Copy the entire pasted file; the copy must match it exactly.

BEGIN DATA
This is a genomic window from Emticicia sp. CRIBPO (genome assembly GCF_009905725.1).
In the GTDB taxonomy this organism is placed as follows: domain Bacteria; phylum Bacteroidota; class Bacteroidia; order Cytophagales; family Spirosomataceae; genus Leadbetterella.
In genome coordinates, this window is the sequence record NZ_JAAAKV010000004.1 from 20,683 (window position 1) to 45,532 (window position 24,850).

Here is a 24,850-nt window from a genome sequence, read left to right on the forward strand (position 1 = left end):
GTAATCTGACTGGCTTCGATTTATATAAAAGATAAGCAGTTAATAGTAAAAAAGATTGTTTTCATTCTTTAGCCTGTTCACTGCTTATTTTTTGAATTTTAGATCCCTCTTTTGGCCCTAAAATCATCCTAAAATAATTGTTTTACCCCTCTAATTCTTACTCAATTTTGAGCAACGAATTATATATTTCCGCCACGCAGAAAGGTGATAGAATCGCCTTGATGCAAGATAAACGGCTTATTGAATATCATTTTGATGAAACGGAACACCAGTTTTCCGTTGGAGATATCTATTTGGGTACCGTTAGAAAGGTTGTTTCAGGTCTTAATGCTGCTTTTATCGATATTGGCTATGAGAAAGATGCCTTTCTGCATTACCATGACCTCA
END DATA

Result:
This is a genomic window from Emticicia sp. CRIBPO (genome assembly GCF_009905725.1).
In the GTDB taxonomy this organism is placed as follows: domain Bacteria; phylum Bacteroidota; class Bacteroidia; order Cytophagales; family Spirosomataceae; genus Leadbetterella.
In genome coordinates, this window is the sequence record NZ_JAAAKV010000004.1 from 20,683 (window position 1) to 45,532 (window position 24,850).

Here is a 24,850-nt window from a genome sequence, read left to right on the forward strand (position 1 = left end):
GTAATCTGACTGGCTTCGATTTATATAAAAGATAAGCAGTTAATAGTAAAAAAGATTGTTTTCATTCTTTAGCCTGTTCACTGCTTATTTTTTGAATTTTAGATCCCTCTTTTGGCCCTAAAATCATCCTAAAATAATTGTTTTACCCCTCTAATTCTTACTCAATTTTGAGCAACGAATTATATATTTCCGCCACGCAGAAAGGTGATAGAATCGCCTTGATGCAAGATAAACGGCTTATTGAATATCATTTTGATGAAACGGAACACCAGTTTTCCGTTGGAGATATCTATTTGGGTACCGTTAGAAAGGTTGTTTCAGGTCTTAATGCTGCTTTTATCGATATTGGCTATGAGAAAGATGCCTTTCTGCATTACCATGACCTCA